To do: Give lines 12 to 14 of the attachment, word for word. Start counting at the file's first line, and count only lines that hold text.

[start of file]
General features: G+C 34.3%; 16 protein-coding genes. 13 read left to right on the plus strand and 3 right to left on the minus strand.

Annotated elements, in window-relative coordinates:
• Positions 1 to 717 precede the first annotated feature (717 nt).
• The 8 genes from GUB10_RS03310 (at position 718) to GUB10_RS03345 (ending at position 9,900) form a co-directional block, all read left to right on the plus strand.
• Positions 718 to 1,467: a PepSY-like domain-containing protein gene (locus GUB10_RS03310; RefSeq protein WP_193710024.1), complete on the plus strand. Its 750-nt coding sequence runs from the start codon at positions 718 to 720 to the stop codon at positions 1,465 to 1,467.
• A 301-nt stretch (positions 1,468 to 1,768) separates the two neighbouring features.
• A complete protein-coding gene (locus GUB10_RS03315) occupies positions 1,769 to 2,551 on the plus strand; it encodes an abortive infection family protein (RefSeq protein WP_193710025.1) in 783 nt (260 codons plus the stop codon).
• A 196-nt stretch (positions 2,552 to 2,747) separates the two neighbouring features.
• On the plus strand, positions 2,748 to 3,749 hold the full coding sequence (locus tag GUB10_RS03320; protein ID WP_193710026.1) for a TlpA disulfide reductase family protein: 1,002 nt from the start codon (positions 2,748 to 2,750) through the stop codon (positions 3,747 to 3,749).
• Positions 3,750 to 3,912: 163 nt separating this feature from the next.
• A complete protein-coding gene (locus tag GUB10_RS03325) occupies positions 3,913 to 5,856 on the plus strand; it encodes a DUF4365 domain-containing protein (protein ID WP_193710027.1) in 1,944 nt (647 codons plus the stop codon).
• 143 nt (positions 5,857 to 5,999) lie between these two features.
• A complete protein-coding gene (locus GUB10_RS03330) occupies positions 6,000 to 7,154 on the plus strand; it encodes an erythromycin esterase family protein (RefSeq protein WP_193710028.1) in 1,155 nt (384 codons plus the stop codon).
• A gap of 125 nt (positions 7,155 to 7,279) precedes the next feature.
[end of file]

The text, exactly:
• 143 nt (positions 5,857 to 5,999) lie between these two features.
• A complete protein-coding gene (locus GUB10_RS03330) occupies positions 6,000 to 7,154 on the plus strand; it encodes an erythromycin esterase family protein (RefSeq protein WP_193710028.1) in 1,155 nt (384 codons plus the stop codon).
• A gap of 125 nt (positions 7,155 to 7,279) precedes the next feature.